The Loonie continued to climb 0.32% higher on Thursday on the back of buoyant oil prices and evidence of a consumer-led recovery in the country. The West Texas Intermediate oil rose to $65.01/barrel (+1.8%), increasing by 33% since the end of 2020. The oil price action is supported by expectations that the U.S. fiscal stimulus will drive a global economic boom, which will increase oil demand. The positive progress of the vaccine implementation in developed economies also collaborates to confirm this outlook. Looking ahead, a raft of economic data is due out later today, including GDP for February, Budge Balance, as well as industrial input costs for March.
The Mexican peso led losses across Latin America’s major currencies, after inching 0.79% down and giving back its previous gains from the day before. The MXN’s drop came about despite expectations of improving oil demand, which pushed oil prices on Thursday. In fact, U.S. yields jumped to a 2-week high yesterday, making the U.S. bond market more attractive to foreign investors, which seems to be the case here. Looking forward, all eyes will be on Q1 GDP figures later today, which will illustrate the impact of the Covid-19 pandemic and energy shortages in the economy throughout February.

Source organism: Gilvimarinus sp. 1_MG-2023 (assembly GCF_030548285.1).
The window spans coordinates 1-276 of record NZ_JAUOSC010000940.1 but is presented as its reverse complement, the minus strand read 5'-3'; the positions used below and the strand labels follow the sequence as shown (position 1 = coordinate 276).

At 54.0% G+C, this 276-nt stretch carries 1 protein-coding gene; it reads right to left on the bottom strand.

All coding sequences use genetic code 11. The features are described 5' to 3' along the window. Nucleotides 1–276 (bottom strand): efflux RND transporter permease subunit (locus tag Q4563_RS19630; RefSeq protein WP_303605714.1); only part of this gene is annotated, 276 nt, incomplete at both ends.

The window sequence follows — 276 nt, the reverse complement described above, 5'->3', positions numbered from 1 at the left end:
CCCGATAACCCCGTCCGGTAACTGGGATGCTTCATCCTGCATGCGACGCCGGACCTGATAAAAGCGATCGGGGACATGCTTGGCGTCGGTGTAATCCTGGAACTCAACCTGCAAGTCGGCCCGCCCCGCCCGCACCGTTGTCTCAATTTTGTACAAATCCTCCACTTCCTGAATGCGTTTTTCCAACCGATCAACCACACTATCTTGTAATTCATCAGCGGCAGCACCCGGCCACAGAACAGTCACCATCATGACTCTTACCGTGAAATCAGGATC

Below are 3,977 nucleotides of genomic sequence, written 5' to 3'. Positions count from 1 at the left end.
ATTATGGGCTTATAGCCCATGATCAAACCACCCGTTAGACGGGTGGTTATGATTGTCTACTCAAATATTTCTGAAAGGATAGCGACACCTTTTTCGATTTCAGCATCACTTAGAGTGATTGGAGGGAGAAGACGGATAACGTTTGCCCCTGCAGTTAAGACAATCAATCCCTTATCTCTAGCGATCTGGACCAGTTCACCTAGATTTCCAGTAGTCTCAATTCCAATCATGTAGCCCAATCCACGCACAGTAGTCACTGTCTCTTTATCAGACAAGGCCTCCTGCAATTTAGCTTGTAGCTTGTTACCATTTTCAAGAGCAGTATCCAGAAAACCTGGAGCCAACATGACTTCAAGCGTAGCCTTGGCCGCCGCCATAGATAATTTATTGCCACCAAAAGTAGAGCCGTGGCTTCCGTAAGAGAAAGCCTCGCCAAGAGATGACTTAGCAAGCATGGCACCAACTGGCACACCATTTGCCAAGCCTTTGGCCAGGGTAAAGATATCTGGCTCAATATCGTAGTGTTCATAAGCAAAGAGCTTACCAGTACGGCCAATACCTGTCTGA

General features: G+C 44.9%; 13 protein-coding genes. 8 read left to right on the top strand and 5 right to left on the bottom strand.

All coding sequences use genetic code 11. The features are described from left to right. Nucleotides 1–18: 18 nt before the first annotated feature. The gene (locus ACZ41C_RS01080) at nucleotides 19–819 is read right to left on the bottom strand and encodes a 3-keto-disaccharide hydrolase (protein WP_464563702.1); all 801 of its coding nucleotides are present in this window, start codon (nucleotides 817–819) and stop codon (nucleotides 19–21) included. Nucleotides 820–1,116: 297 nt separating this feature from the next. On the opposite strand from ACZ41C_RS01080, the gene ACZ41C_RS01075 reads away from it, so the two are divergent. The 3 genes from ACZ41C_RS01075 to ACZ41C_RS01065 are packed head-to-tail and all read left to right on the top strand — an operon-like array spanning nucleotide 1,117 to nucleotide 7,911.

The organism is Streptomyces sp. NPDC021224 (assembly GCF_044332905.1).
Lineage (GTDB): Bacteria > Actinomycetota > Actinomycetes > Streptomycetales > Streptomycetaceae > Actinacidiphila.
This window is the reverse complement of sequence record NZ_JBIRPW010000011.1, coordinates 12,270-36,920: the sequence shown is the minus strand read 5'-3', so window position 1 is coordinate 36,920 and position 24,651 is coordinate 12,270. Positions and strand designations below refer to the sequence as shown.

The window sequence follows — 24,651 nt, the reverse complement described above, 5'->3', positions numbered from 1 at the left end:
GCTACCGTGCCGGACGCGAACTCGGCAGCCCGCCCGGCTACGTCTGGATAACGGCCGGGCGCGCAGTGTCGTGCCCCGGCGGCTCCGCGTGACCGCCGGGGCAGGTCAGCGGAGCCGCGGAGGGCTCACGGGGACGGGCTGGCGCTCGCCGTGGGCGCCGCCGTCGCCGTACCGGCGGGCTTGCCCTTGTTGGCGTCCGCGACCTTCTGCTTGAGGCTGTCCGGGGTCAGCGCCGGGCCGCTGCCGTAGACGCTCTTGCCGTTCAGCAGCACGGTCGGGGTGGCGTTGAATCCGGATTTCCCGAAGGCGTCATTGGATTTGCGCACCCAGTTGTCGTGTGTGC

Reflecting the upbeat PMI figures, the Chinese yuan closed 0.10% up against the U.S. dollar, registering its fourth straight session in positive territory. The Manufacturing PMI rose from an 11-month low of 50.6 in March to 51.9 in April, which signaled the strongest improvement in the health of the sector since December 2020, albeit one that was modest overall. The report also highlighted that employment, as well as companies, recovered to show growth amid a rise in input costs. Looking ahead, China’s antitrust crackdown dominates the domestic news, as Chinese regulators impose wide-ranging restrictions on the financial divisions of 13 companies, in a broadening effort to rein in the giants of the tech industry.
Yesterday, the Brazilian Real closed almost flat (+0.09%) against the greenback. In general, the Brazilian currency has been trading roughly on the 200-day moving average in the last five sessions, which seems to be now an important support level. The Fed’s decision on Wednesday, to keep monetary stimulus unchanged worked like a pendulum, exacerbating the recovery movement of the BRL rate. The weakest levels notched early in March may not be seen again in the short-medium term, as the Brazilian Federal Budget that was the main impasse came to an end, in fact, an outcome that pleased the market. Now, with the Fed's effect dissipating in the next few sessions, the factors that are at play in determining the exchange rate, such as Selic, current account, and pandemic will have greater influence. Interest rates and current accounts act towards a recovery of the BRL. The pandemic, on the other hand, continues to weigh on the BRL.